Justice D.Y. Chandrachud, in his separate opinion in the Sabarimala case on Friday, proposed a new method on how courts should deal with ecclesiastical matters of religion and faith.
The judge observed that courts should adopt a deferential attitude to such cases touching on religious matters and deem the practices under scanner as “essential”, but nevertheless investigate whether such customs, beliefs or usages violate fundamental rights of an individual.
Into a maze
Justice Chandrachud noted how judiciary have entered into a maze while deciding what is or is not essential to religion. Courts venture into religious areas where it lacks both the competence and legitimacy to pronounce on the importance of specific doctrines or beliefs internal to religion.
“The assumption by the court of the authority to determine whether a practice is or is not essential to religion has led to our jurisprudence bypassing what should in fact be the central issue for debate... whether the Constitution ascribes to religion and to religious denominations the authority to enforce practices which exclude a group of citizens. The exclusion may relate to ...worship, but may extend to matters which bear upon the liberty and dignity of the individual,” Justice Chandrachud explained.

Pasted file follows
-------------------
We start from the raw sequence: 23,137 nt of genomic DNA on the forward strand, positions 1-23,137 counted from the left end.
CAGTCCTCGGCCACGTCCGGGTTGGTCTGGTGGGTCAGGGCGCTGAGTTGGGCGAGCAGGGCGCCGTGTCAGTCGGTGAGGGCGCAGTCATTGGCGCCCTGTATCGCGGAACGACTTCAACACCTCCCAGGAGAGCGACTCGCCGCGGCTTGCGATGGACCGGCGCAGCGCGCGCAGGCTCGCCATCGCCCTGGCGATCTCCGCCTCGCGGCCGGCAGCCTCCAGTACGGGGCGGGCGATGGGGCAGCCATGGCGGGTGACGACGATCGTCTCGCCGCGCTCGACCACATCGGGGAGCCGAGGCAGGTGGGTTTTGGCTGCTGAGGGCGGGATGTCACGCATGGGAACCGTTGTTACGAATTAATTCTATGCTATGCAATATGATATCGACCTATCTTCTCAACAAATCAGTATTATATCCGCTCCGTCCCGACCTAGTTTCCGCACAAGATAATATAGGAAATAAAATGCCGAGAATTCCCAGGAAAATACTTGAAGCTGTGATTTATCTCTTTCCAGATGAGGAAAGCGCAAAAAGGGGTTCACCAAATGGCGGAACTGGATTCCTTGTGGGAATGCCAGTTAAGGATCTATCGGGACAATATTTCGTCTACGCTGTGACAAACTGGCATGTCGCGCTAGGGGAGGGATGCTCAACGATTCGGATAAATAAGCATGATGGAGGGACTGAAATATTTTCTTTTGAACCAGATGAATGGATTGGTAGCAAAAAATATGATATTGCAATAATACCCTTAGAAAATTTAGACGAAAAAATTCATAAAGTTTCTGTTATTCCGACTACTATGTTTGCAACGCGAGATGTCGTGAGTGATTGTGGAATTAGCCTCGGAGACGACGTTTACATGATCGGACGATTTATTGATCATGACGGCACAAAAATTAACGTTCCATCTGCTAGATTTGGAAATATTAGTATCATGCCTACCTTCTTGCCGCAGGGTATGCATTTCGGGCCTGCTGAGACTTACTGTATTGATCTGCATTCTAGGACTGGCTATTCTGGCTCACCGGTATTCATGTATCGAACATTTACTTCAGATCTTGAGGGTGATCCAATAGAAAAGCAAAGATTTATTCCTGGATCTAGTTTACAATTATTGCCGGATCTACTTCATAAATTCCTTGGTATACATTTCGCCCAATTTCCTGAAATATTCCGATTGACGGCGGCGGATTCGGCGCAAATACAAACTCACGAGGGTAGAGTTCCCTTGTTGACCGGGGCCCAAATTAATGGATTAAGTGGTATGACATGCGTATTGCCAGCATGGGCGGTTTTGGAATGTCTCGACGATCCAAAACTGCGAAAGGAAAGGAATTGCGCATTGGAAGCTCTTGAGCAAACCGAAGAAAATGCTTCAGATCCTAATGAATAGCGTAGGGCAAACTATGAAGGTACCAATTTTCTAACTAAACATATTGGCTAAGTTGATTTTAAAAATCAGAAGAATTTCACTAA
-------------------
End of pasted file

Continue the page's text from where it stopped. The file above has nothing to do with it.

The Constitution does recognise “group rights” when it confers rights of religious denominations in Article 26.
“Yet the basic question is whether the recognition of rights inhering in religious denominations can impact upon the fundamental values of dignity, liberty and equality which animate the soul of the Constitution,” Justice Chandrachud asked. The right of a denomination must be balanced with the individual rights of each of its members, he said.
“It would be impossible to conceive of the preservation of liberal constitutional values while at the same time allowing group rights to defy those values by practising exclusion and through customs which are derogatory to dignity,” the judge said.